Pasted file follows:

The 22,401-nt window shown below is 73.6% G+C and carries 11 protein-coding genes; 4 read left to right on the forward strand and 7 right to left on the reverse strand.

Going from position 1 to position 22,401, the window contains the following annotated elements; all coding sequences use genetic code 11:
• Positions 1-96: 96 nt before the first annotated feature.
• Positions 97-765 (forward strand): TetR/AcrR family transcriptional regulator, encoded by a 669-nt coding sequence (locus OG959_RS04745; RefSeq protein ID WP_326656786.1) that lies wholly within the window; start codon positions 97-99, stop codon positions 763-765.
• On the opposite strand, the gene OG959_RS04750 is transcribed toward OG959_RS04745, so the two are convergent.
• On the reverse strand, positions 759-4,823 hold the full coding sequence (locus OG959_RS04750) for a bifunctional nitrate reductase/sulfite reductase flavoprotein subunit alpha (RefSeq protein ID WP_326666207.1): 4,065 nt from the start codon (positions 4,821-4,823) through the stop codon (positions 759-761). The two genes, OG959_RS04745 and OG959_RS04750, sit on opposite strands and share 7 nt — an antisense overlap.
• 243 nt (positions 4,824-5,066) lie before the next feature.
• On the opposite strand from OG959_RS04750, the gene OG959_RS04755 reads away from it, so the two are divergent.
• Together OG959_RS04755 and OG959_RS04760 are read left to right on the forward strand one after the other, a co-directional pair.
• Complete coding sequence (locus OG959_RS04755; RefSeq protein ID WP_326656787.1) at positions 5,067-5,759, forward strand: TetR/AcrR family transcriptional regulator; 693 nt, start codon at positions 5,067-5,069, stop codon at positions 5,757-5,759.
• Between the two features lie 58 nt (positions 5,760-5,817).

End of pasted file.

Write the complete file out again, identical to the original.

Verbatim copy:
The 22,401-nt window shown below is 73.6% G+C and carries 11 protein-coding genes; 4 read left to right on the forward strand and 7 right to left on the reverse strand.

Going from position 1 to position 22,401, the window contains the following annotated elements; all coding sequences use genetic code 11:
• Positions 1-96: 96 nt before the first annotated feature.
• Positions 97-765 (forward strand): TetR/AcrR family transcriptional regulator, encoded by a 669-nt coding sequence (locus OG959_RS04745; RefSeq protein ID WP_326656786.1) that lies wholly within the window; start codon positions 97-99, stop codon positions 763-765.
• On the opposite strand, the gene OG959_RS04750 is transcribed toward OG959_RS04745, so the two are convergent.
• On the reverse strand, positions 759-4,823 hold the full coding sequence (locus OG959_RS04750) for a bifunctional nitrate reductase/sulfite reductase flavoprotein subunit alpha (RefSeq protein ID WP_326666207.1): 4,065 nt from the start codon (positions 4,821-4,823) through the stop codon (positions 759-761). The two genes, OG959_RS04745 and OG959_RS04750, sit on opposite strands and share 7 nt — an antisense overlap.
• 243 nt (positions 4,824-5,066) lie before the next feature.
• On the opposite strand from OG959_RS04750, the gene OG959_RS04755 reads away from it, so the two are divergent.
• Together OG959_RS04755 and OG959_RS04760 are read left to right on the forward strand one after the other, a co-directional pair.
• Complete coding sequence (locus OG959_RS04755; RefSeq protein ID WP_326656787.1) at positions 5,067-5,759, forward strand: TetR/AcrR family transcriptional regulator; 693 nt, start codon at positions 5,067-5,069, stop codon at positions 5,757-5,759.
• Between the two features lie 58 nt (positions 5,760-5,817).